I began this review by claiming that this book is neither Christian nor feminine. Concerning the feminine, I find that the acceptance of abortion, al­most taken for granted in this book, constitutes a terrible betrayal of the ideals of sharing, mutuality, and tenderness so much proclaimed by the same authors. They seem ready to see the most helpless and abused of all creatures treated worse than any women have ever been. Another feature, more surprising, is that while frequently writing about fem­inist theology as beginning with the individual ex­perience of women, few of them write of their own personal tales, appearing to prefer to demonstrate their analytic ability as would any masculine schol­ar. This was disappointing to one who agrees that much positive transformation in our churches will come from the willingness of women to speak from vulnerability.

I happened to be at Mass one day while work­ing on this review. I looked around at the women present. There was a career woman from MGM Stu­dios leading the Rosary. Nearby was a Mexican-Indi­an woman in her 60s leaning on the arm of her hus­band. From the fatigue in her expression one would guess she had mothered and grandmothered many children. There was a modern Sister praying with quiet simplicity after the Mass. There was I, a woman philosopher, in church after dropping my son off at school. How little Christian Feminism: Visions of a New Humanity has to say about our experience of life and church.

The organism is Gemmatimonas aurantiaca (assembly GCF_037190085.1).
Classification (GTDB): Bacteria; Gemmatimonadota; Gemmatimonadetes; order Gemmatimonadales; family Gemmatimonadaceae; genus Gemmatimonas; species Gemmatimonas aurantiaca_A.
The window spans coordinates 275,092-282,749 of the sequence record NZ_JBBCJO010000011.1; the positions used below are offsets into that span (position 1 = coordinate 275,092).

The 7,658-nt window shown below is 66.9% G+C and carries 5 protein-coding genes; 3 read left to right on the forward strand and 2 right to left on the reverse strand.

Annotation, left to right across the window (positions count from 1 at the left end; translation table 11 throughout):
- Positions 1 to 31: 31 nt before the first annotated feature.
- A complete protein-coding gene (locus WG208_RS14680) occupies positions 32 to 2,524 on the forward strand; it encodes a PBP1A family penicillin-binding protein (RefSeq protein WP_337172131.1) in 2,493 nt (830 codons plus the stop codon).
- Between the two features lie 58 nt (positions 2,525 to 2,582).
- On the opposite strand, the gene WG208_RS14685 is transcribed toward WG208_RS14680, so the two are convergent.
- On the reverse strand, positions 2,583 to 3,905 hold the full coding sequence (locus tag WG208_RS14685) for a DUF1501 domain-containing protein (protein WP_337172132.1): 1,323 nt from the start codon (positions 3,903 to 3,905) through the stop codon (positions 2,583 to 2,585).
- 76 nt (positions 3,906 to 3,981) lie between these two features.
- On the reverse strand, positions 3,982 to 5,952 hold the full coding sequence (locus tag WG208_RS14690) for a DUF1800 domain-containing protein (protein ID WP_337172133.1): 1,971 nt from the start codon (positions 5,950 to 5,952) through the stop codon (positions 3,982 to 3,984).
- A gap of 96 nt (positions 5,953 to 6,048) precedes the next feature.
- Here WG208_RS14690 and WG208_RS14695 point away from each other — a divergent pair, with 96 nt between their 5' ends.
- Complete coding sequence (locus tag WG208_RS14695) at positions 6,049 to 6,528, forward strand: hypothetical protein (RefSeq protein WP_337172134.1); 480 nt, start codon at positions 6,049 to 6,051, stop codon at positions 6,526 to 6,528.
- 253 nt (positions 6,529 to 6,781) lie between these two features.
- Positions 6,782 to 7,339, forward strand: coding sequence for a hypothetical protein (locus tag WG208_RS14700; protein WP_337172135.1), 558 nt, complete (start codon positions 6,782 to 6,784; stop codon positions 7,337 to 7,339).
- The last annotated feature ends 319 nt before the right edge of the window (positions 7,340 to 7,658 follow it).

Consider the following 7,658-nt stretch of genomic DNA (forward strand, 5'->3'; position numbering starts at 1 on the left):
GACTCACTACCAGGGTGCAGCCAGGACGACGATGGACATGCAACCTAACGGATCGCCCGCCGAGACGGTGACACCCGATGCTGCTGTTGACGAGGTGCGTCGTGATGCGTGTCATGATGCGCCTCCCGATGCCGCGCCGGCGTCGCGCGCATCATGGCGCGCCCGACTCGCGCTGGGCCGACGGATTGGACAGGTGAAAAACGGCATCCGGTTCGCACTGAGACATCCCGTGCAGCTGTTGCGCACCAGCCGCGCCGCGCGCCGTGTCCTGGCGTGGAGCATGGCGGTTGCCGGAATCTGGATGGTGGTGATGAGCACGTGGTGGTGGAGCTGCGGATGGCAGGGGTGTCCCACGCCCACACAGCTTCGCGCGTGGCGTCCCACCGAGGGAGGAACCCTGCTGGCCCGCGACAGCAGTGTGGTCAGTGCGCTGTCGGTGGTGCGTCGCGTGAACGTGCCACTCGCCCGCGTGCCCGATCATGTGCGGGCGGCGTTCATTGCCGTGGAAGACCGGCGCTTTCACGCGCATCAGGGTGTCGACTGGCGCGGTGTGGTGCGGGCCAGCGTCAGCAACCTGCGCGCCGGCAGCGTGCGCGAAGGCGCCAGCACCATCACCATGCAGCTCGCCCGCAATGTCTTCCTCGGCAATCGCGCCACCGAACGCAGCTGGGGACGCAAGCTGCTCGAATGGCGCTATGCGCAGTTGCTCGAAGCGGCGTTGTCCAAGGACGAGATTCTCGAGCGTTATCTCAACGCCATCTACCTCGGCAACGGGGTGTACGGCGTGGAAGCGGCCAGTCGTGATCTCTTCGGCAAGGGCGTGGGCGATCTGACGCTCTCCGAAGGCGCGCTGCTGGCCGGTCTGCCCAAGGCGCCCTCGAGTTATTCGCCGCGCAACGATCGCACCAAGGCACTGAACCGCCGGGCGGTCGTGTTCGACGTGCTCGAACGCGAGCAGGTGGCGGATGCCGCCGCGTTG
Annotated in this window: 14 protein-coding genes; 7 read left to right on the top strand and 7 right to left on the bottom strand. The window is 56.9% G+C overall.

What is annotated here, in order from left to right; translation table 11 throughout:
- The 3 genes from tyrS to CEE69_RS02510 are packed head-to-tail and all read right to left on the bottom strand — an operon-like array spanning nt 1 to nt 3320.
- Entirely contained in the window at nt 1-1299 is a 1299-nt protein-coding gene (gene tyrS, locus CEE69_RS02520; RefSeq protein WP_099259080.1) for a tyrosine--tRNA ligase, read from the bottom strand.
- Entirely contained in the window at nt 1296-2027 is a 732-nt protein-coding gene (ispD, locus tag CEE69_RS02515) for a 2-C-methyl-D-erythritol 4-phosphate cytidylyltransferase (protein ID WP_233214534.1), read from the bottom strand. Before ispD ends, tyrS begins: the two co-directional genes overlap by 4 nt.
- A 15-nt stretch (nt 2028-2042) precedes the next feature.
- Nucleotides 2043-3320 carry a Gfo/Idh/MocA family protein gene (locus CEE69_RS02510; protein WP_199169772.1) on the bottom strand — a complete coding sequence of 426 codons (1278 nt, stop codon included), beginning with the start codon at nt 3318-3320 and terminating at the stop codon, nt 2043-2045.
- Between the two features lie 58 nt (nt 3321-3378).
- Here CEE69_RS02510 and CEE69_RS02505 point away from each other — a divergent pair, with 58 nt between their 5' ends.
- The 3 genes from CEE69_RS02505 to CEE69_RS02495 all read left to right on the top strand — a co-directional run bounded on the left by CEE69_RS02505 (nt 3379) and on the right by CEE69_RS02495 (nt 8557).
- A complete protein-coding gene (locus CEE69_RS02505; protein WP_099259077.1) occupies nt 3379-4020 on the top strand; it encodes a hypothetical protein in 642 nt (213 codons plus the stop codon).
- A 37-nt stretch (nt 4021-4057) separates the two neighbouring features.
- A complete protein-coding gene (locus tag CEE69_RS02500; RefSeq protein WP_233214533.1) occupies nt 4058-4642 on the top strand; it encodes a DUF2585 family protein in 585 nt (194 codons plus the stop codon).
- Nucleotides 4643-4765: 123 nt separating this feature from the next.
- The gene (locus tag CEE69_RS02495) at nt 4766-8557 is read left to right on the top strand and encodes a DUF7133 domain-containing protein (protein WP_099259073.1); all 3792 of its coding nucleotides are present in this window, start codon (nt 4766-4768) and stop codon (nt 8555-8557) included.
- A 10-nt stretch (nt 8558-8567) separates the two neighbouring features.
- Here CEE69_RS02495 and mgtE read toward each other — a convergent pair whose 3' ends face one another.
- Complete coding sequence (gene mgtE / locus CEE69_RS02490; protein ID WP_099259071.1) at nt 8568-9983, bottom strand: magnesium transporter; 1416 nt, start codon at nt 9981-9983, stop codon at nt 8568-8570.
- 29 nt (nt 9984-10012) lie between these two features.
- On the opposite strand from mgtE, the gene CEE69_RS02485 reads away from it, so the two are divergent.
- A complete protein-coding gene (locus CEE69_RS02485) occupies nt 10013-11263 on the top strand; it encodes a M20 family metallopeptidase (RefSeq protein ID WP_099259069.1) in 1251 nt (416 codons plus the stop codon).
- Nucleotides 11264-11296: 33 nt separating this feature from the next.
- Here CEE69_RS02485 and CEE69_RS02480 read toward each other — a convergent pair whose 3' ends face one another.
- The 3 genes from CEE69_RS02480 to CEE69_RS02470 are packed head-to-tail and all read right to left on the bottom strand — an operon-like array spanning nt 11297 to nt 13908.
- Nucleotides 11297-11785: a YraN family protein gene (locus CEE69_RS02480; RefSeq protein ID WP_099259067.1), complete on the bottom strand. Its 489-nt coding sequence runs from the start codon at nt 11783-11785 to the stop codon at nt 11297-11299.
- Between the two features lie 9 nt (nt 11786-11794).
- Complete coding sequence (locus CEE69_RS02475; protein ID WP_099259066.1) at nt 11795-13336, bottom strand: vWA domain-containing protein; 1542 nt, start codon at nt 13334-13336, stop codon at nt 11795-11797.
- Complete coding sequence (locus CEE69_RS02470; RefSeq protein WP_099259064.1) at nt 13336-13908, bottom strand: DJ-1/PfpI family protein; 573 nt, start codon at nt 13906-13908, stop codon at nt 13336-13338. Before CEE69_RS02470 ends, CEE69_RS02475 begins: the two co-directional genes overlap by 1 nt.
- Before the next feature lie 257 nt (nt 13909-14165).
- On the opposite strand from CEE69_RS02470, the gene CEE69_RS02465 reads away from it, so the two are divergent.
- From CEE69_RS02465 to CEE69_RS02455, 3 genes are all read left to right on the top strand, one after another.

©1985 New Oxford Review. All Rights Reserved.